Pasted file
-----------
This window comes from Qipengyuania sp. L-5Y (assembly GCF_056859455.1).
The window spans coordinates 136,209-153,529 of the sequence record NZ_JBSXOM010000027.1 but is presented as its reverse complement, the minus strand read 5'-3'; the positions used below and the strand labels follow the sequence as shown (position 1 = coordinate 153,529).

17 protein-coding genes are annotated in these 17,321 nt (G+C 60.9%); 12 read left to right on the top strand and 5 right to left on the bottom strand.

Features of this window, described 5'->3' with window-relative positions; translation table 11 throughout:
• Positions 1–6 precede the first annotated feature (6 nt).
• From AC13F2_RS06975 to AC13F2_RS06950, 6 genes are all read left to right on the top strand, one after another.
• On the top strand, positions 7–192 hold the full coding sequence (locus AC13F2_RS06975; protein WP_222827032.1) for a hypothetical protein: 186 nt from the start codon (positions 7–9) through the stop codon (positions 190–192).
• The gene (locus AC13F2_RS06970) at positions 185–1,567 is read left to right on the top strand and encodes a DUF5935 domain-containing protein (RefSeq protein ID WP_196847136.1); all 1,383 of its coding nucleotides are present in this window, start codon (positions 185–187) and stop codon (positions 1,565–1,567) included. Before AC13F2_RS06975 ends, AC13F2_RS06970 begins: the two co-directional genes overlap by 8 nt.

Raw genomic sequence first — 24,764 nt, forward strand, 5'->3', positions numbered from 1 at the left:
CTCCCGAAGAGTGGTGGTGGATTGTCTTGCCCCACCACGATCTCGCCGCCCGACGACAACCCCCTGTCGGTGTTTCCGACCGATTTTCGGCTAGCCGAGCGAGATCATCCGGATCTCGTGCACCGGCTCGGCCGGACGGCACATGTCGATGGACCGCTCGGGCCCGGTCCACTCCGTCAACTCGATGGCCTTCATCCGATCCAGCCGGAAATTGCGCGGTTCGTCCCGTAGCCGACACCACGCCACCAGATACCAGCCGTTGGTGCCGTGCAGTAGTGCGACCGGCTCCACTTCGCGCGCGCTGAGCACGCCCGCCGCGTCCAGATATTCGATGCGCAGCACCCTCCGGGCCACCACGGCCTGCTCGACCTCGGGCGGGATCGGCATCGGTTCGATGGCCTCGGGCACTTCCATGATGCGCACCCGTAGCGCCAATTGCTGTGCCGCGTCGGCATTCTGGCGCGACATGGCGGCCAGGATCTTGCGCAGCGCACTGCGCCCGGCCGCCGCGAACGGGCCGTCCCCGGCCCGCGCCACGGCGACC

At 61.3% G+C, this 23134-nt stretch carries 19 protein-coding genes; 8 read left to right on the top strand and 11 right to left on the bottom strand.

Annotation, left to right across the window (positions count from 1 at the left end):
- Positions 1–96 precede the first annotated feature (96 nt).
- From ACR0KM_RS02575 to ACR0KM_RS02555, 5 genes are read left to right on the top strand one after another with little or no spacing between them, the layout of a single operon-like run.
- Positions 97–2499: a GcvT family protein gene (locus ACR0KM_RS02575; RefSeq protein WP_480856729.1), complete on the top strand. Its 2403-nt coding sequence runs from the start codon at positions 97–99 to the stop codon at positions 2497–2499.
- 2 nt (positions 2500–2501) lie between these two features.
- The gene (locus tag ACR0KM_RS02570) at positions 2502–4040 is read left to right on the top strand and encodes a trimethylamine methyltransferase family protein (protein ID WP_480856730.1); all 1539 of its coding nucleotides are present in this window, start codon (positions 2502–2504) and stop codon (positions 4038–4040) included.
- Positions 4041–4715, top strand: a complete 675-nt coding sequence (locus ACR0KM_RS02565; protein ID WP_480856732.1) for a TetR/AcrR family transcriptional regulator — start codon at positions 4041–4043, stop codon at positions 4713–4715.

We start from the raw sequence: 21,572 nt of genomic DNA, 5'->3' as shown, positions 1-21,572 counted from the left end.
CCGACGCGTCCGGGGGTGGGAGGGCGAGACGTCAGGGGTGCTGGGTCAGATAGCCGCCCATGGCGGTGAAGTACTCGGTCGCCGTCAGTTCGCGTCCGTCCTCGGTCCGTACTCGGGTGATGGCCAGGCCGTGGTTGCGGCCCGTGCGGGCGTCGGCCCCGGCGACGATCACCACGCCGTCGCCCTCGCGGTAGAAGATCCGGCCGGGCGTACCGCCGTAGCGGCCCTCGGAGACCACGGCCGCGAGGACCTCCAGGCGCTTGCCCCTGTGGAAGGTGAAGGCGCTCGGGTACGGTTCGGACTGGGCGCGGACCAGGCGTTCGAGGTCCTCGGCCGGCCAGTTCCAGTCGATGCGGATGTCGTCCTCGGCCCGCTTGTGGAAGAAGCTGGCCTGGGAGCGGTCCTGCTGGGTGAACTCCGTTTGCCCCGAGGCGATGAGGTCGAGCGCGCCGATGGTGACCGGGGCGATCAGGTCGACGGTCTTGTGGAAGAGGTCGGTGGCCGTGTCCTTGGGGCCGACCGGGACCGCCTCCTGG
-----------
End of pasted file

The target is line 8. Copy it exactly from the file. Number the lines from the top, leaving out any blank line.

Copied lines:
• The gene (locus AC13F2_RS06970) at positions 185–1,567 is read left to right on the top strand and encodes a DUF5935 domain-containing protein (RefSeq protein ID WP_196847136.1); all 1,383 of its coding nucleotides are present in this window, start codon (positions 185–187) and stop codon (positions 1,565–1,567) included. Before AC13F2_RS06975 ends, AC13F2_RS06970 begins: the two co-directional genes overlap by 8 nt.